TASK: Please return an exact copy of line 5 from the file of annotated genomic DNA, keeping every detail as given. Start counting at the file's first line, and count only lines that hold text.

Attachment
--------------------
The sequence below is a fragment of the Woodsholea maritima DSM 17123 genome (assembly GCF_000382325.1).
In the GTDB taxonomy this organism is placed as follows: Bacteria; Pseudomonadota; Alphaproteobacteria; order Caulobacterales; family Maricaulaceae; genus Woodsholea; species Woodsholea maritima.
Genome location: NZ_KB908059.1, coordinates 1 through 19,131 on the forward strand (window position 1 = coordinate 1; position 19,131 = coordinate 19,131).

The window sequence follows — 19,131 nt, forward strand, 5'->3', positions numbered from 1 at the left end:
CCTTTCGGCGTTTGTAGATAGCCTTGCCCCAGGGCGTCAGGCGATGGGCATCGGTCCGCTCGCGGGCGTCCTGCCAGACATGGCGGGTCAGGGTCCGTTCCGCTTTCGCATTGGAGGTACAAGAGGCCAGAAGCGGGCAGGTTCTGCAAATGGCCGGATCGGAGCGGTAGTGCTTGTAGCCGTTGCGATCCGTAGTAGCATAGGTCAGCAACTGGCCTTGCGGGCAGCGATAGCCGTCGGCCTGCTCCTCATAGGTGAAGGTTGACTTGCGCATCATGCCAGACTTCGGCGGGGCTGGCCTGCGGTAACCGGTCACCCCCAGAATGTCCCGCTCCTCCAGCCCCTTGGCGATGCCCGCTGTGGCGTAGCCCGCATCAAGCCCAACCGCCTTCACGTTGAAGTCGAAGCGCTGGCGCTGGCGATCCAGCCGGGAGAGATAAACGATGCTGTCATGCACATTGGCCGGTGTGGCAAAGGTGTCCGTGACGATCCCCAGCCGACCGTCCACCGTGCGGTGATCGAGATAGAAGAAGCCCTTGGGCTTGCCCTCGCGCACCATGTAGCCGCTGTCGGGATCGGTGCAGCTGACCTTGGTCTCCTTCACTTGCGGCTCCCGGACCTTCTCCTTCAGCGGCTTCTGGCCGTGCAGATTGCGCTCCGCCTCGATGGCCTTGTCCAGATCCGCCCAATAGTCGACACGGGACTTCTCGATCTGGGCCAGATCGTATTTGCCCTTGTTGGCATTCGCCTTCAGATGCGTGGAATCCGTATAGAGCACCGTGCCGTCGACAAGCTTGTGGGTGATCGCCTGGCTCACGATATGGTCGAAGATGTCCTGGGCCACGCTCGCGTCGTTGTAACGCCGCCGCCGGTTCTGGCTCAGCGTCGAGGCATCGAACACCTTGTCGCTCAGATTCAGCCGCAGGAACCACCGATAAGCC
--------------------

CCTTTCGGCGTTTGTAGATAGCCTTGCCCCAGGGCGTCAGGCGATGGGCATCGGTCCGCTCGCGGGCGTCCTGCCAGACATGGCGGGTCAGGGTCCGTTCCGCTTTCGCATTGGAGGTACAAGAGGCCAGAAGCGGGCAGGTTCTGCAAATGGCCGGATCGGAGCGGTAGTGCTTGTAGCCGTTGCGATCCGTAGTAGCATAGGTCAGCAACTGGCCTTGCGGGCAGCGATAGCCGTCGGCCTGCTCCTCATAGGTGAAGGTTGACTTGCGCATCATGCCAGACTTCGGCGGGGCTGGCCTGCGGTAACCGGTCACCCCCAGAATGTCCCGCTCCTCCAGCCCCTTGGCGATGCCCGCTGTGGCGTAGCCCGCATCAAGCCCAACCGCCTTCACGTTGAAGTCGAAGCGCTGGCGCTGGCGATCCAGCCGGGAGAGATAAACGATGCTGTCATGCACATTGGCCGGTGTGGCAAAGGTGTCCGTGACGATCCCCAGCCGACCGTCCACCGTGCGGTGATCGAGATAGAAGAAGCCCTTGGGCTTGCCCTCGCGCACCATGTAGCCGCTGTCGGGATCGGTGCAGCTGACCTTGGTCTCCTTCACTTGCGGCTCCCGGACCTTCTCCTTCAGCGGCTTCTGGCCGTGCAGATTGCGCTCCGCCTCGATGGCCTTGTCCAGATCCGCCCAATAGTCGACACGGGACTTCTCGATCTGGGCCAGATCGTATTTGCCCTTGTTGGCATTCGCCTTCAGATGCGTGGAATCCGTATAGAGCACCGTGCCGTCGACAAGCTTGTGGGTGATCGCCTGGCTCACGATATGGTCGAAGATGTCCTGGGCCACGCTCGCGTCGTTGTAACGCCGCCGCCGGTTCTGGCTCAGCGTCGAGGCATCGAACACCTTGTCGCTCAGATTCAGCCGCAGGAACCACCGATAAGCC